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Consolidate or crumple

20 November 2015 By Olaf Storbeck

It took German cooperative lenders DZ Bank and WGZ Bank 10 years and four aborted attempts to eventually agree on a merger. While slow by the standards of international finance, the deal announced on Nov. 19 is still light years ahead of the country’s ropey Landesbanken.

Germany has three types of bank: private players like Deutsche Bank, state-owned Landesbanken, and 1,047 local cooperative lenders. Having two rival institutions like WGZ and DZ unnecessarily duplicates many co-op functions and inflates costs. The duo estimate that the pooling of resources will generate at least 100 million euros of synergies per year. Actions like standardising processes and simplifying IT systems can squeeze yearly administrative expenses by 3 percent. That’s a much-needed shot in the arm at a time when persistently low interest rates weigh on margins and tighter regulatory scrutiny pushes up equity requirements.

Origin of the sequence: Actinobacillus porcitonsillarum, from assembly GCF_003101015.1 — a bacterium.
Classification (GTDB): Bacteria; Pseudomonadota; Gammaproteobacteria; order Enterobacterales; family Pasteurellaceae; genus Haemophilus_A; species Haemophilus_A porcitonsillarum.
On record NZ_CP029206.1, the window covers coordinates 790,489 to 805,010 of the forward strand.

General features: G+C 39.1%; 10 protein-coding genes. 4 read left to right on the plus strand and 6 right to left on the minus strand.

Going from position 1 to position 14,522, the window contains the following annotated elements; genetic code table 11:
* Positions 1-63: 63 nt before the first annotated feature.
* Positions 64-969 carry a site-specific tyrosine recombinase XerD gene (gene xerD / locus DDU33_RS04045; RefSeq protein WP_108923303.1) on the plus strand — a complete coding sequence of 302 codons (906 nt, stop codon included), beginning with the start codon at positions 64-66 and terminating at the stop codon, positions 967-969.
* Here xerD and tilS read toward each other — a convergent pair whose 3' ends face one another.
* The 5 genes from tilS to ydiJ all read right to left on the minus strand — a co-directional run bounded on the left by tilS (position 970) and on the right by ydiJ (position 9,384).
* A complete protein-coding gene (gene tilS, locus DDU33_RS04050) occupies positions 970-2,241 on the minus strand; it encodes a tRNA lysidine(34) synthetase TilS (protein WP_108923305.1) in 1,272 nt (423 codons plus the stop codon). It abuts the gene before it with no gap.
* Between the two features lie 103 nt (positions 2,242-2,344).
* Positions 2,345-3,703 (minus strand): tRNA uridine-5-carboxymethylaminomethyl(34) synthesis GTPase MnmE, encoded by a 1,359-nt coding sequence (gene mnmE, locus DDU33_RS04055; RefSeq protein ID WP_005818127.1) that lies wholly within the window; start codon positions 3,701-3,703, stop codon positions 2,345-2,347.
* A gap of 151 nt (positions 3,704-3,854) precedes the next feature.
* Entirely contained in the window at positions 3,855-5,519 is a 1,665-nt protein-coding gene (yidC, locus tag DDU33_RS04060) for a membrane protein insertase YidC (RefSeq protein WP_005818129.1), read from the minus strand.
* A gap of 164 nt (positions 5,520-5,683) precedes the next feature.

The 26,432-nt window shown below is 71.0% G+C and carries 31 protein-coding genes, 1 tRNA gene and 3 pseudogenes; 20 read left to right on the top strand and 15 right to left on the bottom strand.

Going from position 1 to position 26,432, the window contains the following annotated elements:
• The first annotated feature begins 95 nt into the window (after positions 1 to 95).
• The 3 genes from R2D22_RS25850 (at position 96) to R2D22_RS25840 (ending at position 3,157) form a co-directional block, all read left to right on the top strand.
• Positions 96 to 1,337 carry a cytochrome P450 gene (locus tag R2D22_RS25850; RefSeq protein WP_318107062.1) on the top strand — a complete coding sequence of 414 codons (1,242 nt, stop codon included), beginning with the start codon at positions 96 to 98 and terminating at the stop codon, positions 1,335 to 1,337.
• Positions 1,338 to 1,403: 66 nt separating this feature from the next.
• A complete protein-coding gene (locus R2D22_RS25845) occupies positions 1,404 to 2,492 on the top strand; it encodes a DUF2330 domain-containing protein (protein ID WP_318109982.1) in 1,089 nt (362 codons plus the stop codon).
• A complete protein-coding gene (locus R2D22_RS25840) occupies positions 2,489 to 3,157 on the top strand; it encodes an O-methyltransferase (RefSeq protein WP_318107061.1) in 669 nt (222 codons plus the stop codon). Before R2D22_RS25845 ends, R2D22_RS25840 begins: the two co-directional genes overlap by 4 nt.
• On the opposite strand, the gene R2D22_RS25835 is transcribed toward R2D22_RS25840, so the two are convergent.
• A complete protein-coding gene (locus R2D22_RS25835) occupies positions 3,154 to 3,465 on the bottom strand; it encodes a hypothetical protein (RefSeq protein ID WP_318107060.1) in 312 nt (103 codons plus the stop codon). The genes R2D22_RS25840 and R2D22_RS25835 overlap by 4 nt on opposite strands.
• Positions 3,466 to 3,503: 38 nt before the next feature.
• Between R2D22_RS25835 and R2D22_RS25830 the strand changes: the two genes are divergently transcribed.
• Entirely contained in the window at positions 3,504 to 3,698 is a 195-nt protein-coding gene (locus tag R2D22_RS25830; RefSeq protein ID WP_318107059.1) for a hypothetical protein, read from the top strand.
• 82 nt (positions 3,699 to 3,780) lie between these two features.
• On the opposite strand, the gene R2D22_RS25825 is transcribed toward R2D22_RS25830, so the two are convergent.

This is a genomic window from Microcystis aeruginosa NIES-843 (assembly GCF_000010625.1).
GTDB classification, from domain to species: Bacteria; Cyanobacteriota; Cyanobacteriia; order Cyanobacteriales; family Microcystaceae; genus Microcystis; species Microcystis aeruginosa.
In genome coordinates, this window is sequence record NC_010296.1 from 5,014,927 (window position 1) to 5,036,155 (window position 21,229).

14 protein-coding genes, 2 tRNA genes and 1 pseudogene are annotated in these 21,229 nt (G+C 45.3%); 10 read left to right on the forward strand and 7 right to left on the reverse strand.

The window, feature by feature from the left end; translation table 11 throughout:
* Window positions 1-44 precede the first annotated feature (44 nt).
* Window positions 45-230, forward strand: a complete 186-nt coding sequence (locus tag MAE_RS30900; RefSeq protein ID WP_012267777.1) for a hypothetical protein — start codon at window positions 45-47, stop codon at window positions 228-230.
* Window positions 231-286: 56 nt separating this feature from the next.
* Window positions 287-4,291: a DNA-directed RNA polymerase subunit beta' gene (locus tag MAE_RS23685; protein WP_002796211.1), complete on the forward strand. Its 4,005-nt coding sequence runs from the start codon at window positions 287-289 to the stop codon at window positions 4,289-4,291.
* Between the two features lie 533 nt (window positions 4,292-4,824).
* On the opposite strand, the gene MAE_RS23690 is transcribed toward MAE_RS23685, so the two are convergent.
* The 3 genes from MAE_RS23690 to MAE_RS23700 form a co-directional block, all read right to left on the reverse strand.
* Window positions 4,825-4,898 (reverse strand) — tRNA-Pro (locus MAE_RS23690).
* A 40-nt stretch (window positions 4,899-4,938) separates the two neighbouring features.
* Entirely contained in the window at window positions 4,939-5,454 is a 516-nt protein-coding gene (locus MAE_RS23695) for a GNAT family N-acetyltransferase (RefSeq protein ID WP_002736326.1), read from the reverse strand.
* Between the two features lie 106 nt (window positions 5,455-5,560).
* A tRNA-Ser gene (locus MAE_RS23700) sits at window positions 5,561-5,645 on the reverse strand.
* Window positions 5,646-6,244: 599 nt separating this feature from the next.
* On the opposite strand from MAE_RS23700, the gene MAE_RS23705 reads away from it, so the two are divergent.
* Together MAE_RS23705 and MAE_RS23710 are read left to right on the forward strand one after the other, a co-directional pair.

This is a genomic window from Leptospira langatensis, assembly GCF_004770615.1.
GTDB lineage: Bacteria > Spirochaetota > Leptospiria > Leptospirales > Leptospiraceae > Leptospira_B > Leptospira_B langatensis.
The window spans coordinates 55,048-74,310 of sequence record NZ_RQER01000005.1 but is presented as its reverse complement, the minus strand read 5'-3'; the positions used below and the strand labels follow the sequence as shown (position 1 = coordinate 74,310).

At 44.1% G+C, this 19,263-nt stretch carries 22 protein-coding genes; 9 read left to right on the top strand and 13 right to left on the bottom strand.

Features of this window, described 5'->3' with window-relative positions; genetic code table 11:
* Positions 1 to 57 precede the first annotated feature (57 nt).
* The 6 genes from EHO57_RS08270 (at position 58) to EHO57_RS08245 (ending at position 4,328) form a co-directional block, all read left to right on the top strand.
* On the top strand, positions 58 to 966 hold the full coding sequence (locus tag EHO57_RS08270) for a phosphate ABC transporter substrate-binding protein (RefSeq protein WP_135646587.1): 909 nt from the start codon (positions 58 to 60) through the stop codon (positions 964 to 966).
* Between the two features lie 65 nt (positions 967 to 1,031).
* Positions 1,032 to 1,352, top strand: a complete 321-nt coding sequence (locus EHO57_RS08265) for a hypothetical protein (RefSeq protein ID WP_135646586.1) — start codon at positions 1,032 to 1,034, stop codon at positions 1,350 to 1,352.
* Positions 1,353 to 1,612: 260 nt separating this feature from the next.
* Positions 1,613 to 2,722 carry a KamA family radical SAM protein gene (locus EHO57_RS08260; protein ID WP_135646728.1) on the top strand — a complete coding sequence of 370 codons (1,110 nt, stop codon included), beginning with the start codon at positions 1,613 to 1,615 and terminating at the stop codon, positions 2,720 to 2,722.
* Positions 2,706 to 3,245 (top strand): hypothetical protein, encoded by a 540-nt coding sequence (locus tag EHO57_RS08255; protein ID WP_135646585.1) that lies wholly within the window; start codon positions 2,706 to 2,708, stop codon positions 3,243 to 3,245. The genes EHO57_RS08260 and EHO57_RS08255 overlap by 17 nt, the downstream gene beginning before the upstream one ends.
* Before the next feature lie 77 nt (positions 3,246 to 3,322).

The country’s ropey public banking sector should take note. While the local cooperative banks streamline their overhead organisation into one national group, the 400 Sparkassen still treat themselves to six different wholesale banks. Those Landesbanken are co-owned by regional governments.

Until a decade ago, the lenders were banking on cheap government funding. Brussels shot down this privilege in 2004 and effectively killed off the old business model. In search of yield, the lenders gobbled up risky assets in shipping and real estate, turning them into one of the worst casualties of the financial crisis. Now, while notorious WestLB has been wound down and SachsenLB merged into LBBW, the six survivors are resisting further consolidation.

However, their post-crisis track record is dismal. Between 2010 and 2014, LBBW, BayernLB, NordLB, Helaba, HSH Nordbank and Landesbank Berlin have earned a joint positive post-tax return on equity only once – a measly 2.8 percent in 2014, data by SNL Financial shows. The cooperative banks earned double-digit returns in three of the past five years.

If Landesbanken were able to replicate DZ/WGZ’s synergies as a percentage of their combined administrative expense, annual benefits would be around 400 million euros. They cannot afford to leave this money on the table much longer.


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